MONTCLARION NEWSPAPER – July 3, 2009
THIS WEEKEND WE PAY homage to Old Glory. We gorge ourselves with burgers and dogs, chips and dips and red, white and blue desserts.
But America’s birthday, for many, means small town parades and band-shell concerts.
Here are some of my local favorites:
The Piedmont parade: Known for the generous show of candy that rains down on spectators young and old, the Piedmont parade is a favorite for the “see and be seen” crowd. Highlights include the mop and bucket brigade, the bagpipe players and the Piedmont Community Band (of which I’m an honorary member).
The Orinda parade: Although not nearly as idyllic as the Piedmont parade, it’s a sweet hometown offering nonetheless. If you go, forget the barbecue and just pick up fried chicken at the Casa Orinda.
The Moraga Commons: No parade, but the town’s popular park has a whole day of old-fashioned activities — culminating in an evening concert and fireworks. Bring a blanket and don’t be late. The display is sensational but short.
Jumpin’ Joint: What’s a plate of spaghetti without a little Sinatra on the side? Frankie and the boys serve it up their way at the Italian eatery Joey and Eddie’s on Stockton Street in San Francisco. For the price of a family-style meal, you get the Rat Pack at your dinner table — crooning like they’re playing The Palace.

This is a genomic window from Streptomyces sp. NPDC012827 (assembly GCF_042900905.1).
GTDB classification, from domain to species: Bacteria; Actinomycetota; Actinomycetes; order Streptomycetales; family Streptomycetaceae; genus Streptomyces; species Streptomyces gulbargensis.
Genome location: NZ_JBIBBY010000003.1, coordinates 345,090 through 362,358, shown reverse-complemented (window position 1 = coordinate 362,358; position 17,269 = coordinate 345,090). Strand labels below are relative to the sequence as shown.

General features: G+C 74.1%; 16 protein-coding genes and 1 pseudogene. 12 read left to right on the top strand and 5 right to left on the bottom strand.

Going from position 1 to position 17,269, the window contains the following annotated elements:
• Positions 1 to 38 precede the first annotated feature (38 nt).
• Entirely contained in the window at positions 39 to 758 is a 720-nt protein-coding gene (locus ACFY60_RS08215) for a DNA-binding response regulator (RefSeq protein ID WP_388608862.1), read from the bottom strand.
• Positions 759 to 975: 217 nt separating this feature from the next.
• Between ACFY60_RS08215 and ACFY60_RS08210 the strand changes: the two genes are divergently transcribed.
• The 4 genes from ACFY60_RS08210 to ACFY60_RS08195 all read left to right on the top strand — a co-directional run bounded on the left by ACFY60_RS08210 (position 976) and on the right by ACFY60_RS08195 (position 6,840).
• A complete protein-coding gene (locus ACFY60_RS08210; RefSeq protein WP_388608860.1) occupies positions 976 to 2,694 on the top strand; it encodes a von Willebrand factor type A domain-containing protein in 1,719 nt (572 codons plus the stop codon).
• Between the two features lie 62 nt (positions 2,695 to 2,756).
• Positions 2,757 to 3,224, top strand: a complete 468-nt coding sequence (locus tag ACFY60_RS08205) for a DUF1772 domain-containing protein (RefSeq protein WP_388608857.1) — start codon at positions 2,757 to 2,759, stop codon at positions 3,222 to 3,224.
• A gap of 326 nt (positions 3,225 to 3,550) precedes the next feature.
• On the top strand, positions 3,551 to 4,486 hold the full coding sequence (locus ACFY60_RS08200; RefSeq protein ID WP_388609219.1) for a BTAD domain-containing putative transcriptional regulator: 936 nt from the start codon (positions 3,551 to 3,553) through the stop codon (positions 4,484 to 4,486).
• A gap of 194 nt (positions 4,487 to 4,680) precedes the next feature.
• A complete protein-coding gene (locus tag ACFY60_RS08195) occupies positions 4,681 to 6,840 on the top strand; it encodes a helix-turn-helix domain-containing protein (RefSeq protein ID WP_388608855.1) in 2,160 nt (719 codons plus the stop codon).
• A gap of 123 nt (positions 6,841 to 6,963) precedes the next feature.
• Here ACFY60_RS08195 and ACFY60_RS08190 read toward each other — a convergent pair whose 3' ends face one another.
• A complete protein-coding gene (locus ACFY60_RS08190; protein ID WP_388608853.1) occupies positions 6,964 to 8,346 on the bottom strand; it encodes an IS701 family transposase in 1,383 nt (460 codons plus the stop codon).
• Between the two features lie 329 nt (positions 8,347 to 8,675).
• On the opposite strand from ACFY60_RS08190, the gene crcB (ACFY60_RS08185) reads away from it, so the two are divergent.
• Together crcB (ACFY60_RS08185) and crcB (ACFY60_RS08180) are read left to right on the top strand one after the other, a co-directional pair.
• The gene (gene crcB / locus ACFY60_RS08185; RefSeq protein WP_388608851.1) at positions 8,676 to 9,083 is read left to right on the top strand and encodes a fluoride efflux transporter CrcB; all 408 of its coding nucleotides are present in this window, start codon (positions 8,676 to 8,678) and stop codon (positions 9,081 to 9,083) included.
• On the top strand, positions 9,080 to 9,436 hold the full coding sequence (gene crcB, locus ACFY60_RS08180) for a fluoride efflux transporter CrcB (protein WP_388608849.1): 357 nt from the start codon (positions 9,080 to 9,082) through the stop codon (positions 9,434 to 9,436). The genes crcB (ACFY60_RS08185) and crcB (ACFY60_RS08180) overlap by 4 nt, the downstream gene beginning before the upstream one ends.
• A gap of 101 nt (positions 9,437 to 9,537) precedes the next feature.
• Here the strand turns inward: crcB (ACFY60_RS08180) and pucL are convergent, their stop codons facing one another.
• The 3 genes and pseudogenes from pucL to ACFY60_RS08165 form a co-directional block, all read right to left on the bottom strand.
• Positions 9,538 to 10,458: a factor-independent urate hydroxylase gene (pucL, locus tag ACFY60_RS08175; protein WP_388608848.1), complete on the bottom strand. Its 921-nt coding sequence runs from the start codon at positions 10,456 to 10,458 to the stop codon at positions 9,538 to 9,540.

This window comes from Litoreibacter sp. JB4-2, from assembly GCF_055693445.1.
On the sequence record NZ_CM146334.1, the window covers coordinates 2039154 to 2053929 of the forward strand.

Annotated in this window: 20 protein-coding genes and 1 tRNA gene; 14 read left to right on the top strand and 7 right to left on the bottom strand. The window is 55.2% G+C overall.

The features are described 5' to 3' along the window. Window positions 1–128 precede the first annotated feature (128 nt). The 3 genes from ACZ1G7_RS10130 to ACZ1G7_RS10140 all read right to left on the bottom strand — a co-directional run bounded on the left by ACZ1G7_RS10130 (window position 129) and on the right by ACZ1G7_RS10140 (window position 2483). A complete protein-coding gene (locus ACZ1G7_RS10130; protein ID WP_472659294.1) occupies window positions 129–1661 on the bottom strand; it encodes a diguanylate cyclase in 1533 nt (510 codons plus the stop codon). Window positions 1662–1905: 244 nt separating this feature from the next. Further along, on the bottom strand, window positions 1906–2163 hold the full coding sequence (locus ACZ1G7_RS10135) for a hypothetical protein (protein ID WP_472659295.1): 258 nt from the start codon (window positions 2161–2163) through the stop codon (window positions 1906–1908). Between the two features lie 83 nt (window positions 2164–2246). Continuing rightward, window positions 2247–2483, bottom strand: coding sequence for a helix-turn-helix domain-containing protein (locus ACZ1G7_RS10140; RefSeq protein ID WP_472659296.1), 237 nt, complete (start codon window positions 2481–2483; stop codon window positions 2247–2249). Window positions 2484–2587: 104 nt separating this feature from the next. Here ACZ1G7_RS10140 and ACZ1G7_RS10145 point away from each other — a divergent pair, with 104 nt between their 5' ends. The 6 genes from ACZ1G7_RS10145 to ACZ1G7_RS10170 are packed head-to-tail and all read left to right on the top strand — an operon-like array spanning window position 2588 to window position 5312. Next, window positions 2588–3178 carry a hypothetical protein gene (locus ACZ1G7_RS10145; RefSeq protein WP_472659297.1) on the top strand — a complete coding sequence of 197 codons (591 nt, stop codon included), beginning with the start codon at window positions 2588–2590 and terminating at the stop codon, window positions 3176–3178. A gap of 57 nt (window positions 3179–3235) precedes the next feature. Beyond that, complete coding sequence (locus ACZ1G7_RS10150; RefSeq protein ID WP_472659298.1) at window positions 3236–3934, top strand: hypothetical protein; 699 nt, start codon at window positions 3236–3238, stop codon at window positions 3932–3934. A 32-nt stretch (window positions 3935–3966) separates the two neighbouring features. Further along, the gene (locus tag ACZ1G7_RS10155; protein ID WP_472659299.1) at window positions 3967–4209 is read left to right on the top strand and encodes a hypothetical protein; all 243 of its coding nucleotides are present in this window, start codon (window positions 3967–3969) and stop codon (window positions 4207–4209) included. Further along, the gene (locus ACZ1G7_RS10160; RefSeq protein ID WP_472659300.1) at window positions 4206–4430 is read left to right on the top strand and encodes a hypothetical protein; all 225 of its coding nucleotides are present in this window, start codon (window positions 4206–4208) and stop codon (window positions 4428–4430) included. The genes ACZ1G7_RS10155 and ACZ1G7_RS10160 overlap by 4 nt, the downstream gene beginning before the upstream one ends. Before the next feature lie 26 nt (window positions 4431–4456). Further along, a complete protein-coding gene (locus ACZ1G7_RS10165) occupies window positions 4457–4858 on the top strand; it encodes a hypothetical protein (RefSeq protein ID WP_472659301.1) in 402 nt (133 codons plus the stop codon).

The night I was there, they were so convincing, they had folks eating out of the palms of their hands. OK, not literally, but if you’re looking for pizazz with your pasta fazool, this is the place.
E-mail Bag: Thanks to reader Ruby Long for making me aware of an innovative new “village” for seniors in the Piedmont Avenue area. It’s actually a network of services that older folks can access for a monthly fee — things such as rides to the doctor and the grocery store, home cleaning and repair and daily contact visits for the frail and elderly.“The idea is to provide services for people as they age,” Ruby writes, “and to make sure they are healthy and safe.” It’s also a great way to help seniors stay in their own homes. The concept began in Boston and is now in a number of cities across the U.S. If you’d like to help or need more information, call Ruby at 510-595-9514 or send her an e-mail at firstname.lastname@example.org.
Fresh Look: It’s out with the mold and in with the new as the Montclair Library gets ready to reopen July 6. Closed for several months for mold removal, our little storybook branch is now spore-free now and even sporting a new diaper changing table in the restroom, thanks to the Friends of the Montclair Library. Come to a party from 11 a.m. to 3 p.m. July 18 and toast the reopening. There’ll be refreshments, face-painting and a used book sale.